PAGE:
Our wolves are all subspecies that are equipped to handle subzero temps in the wild! Gray wolves have an insulating undercoat with guard hairs to keep them warm in extreme temps. In the winter, they also develop a thick layer of body fat to keep them insulated. The paws of gray wolves are covered with fur that insulates their paw pads and increases traction on slippery surfaces. Their paws are also a kept at a lower temperature than their core body heat, minimizing the amount of heat loss in extremities. Blood that flows into the paws naturally heats up the blood returning to the heart; this phenomenon is referred to as countercurrent heat exchange. This saves metabolic energy and prevents the core from cooling down due to heat loss at the extremities. This mechanism is also found in penguins!

That being said, we do our best to offer as much comfort to them as possible. All of our wolves have 24/7 access to enclosed areas that block the wind and keep out snow. They also have several dens that the can use to rest in if they so choose. We provide multiple beds of hay for them to rest on off of the cold ground, as well as increased meals to keep their metabolism up, thus increasing their core body temp.

With the Center being closed throughout the early winter due to COVID restrictions, Axel and Grayson seemed very interested in the return of visitors to the Center by late January.  They positioned themselves at the windows, watching the activity as visitors made some face-to-face connections, especially those exuberant younger visitors.  As the Center went back to the “What’s for Dinner” program, we switched from smaller, more frequent feedings to the larger deer torso feedings.  This created some interesting rank-order behaviors between Axel and Grayson who have been posturing for some rank since Denali retired.   Grayson seems to be increasing his confidence without Denali’s intimidating presence.  With Grayson’s tendency for bonding, we are very interested to see how he interacts with the pups next summer.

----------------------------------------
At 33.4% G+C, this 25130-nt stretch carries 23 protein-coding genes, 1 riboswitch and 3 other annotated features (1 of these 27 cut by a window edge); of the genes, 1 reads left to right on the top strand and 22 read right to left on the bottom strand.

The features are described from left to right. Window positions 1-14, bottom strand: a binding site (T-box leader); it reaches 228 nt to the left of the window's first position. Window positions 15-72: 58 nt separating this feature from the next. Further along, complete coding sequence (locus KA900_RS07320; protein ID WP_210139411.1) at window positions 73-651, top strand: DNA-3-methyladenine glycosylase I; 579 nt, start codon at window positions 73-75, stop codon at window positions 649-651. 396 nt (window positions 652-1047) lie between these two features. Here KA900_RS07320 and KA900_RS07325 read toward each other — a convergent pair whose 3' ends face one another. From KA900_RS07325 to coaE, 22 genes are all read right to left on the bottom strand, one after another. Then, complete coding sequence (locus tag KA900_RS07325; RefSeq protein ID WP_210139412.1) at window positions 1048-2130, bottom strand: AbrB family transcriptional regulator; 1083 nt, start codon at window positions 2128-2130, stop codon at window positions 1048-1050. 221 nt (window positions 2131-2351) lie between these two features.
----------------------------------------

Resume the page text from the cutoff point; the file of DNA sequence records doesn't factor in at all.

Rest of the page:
This week’s Explore.org Gallery image is a photo of Axel and Grayson in a duel scent roll.  Apparently, they killed a small mammal in the enclosure and spent a significant amount of time tossing it and scent rolling.   We recently reviewed a publication entitled: Grey wolf may show signs of self-awareness with the sniff
test of self-recognition co-authored by Karen Davis from Wolf Park (originator of the Wolf Ethogram that we frequently use).  We are definitely interested in learning the motivations of wolf behaviors.

In this preliminary study, wolves showed some signs of the ability to recognize themselves
through the “olfactory mirror” and exhibited some clues of mark-directed responses,
particularly scent-rolling, which may shed more light on this still unclear behavior
and represent a sort of olfactory equivalent to passing the original mirror test.